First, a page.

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Four decades of opposing natural and human-induced artificial selection acting on Windermere pike (Esox lucius)

Abstract : The ability of natural selection to drive local adaptation has been appreciated ever since Darwin. Whether human impacts can impede the adaptive process has received less attention. We tested this hypothesis by quantifying natural selection and harvest selection acting on a freshwater fish (pike) over four decades. Across the time series, directional natural selection tended to favour large individuals whereas the fishery targeted large individuals. Moreover, non-linear natural selection tended to favour intermediate sized fish whereas the fishery targeted intermediate sized fish because the smallest and largest individuals were often not captured. Thus, our results unequivocally demonstrate that natural selection and fishery selection often acted in opposite directions within this natural system. Moreover, the two selective factors combined to produce reduced fitness overall and stronger stabilizing selection relative to natural selection acting alone. The long-term ramifications of such human-induced modifications to adaptive landscapes are currently unknown and certainly warrant further investigation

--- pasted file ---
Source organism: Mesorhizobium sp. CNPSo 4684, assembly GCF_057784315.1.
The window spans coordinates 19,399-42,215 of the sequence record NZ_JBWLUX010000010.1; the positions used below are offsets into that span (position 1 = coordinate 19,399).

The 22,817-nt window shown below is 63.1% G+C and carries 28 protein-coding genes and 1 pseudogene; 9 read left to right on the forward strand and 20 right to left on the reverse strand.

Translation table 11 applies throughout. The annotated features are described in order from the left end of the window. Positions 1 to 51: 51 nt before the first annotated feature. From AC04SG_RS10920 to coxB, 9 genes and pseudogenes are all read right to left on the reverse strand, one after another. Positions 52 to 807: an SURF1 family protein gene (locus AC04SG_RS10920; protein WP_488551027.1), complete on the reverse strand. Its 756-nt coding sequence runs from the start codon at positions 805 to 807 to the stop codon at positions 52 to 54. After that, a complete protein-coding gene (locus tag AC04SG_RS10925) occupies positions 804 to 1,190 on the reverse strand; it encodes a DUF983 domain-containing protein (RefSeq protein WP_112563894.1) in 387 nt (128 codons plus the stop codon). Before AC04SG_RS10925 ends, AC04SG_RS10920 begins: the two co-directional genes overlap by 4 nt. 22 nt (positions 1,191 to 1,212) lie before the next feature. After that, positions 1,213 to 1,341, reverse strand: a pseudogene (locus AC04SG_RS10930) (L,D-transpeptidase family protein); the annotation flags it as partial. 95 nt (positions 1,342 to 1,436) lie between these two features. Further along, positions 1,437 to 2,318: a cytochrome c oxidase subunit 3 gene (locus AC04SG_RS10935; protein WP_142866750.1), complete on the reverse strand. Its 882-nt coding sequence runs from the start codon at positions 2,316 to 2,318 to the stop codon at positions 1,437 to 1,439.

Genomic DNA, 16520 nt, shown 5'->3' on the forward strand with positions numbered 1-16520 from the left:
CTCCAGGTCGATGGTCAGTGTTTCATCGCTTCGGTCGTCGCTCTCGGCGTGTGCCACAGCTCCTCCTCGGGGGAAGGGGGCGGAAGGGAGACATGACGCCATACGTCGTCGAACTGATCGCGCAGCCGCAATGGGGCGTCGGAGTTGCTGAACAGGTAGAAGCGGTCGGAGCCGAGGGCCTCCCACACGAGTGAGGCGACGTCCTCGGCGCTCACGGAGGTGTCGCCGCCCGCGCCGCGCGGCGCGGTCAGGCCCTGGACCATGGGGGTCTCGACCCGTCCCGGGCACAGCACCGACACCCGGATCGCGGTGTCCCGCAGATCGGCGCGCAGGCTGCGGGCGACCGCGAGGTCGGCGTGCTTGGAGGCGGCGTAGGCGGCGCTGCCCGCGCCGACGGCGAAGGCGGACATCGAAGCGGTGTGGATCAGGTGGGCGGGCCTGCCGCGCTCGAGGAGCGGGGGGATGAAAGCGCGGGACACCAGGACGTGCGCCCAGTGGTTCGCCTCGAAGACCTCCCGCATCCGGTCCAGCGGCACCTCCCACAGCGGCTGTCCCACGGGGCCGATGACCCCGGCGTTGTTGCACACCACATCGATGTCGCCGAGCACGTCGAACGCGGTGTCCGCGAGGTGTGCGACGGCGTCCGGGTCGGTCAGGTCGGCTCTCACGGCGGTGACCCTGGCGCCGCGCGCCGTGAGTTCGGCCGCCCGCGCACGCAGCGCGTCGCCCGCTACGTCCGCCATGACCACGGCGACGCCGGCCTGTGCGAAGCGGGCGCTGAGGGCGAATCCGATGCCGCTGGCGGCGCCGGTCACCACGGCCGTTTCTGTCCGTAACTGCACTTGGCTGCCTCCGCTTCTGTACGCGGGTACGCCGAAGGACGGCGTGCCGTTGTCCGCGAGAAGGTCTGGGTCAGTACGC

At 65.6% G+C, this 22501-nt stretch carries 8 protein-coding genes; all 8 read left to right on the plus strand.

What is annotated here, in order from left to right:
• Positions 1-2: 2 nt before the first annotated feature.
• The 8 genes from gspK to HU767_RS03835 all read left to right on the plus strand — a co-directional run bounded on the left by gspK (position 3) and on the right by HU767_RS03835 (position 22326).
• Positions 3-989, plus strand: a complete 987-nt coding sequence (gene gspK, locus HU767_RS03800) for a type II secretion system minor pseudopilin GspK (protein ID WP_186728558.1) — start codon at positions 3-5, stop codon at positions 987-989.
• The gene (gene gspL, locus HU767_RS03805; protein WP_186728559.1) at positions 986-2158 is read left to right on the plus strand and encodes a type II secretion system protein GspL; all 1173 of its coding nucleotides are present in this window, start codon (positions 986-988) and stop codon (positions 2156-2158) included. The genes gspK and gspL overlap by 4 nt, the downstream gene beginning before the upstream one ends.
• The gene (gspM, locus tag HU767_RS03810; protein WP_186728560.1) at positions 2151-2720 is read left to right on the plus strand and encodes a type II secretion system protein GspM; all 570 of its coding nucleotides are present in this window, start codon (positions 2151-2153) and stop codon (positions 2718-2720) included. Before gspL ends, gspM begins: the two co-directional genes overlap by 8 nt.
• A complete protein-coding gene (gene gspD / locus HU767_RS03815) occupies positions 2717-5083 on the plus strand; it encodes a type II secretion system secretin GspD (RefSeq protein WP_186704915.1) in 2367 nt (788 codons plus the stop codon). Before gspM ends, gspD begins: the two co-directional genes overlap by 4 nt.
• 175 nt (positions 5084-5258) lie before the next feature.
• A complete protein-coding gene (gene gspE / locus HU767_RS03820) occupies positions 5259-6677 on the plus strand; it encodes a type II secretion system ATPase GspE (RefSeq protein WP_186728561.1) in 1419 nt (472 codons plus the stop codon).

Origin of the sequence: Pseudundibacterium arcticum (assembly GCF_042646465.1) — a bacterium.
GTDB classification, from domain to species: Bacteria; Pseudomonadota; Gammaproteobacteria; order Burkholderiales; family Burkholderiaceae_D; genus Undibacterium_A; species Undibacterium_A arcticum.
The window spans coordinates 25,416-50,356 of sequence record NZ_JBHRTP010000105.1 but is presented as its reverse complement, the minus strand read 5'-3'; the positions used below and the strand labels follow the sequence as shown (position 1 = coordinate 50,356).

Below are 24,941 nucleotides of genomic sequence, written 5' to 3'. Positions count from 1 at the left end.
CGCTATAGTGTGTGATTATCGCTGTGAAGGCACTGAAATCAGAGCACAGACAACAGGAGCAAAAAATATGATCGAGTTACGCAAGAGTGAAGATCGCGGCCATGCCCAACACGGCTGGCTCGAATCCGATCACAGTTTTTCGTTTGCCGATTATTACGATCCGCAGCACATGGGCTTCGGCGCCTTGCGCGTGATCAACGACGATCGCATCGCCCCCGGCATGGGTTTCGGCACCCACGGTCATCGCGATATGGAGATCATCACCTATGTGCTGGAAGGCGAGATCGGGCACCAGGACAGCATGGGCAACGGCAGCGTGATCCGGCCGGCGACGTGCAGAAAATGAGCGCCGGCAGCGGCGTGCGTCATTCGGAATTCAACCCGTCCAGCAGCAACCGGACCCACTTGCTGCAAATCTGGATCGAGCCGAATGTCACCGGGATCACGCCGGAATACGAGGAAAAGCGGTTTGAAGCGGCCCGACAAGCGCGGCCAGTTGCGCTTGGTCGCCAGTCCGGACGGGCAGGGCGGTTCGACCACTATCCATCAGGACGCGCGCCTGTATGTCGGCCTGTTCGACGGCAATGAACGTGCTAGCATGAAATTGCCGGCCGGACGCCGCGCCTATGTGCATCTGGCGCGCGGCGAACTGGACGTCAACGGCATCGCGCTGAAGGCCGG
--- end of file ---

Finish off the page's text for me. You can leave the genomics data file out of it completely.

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Contributor : Eric Edeline Connect in order to contact the contributor
Submitted on : Wednesday, January 14, 2009 - 4:14:23 PM
Last modification on : Thursday, March 17, 2022 - 10:08:35 AM


  • HAL Id : bioemco-00353096, version 1
  • PRODINRA : 246706
  • PUBMED : 17498150


Stephanie Carlson, Eric Edeline, Asbjørn Vøllestad, Thrond Haugen, Ian Winfield, et al.. Four decades of opposing natural and human-induced artificial selection acting on Windermere pike (Esox lucius). Ecology Letters, Wiley, 2007, 10 (6), pp.512-521. ⟨bioemco-00353096⟩



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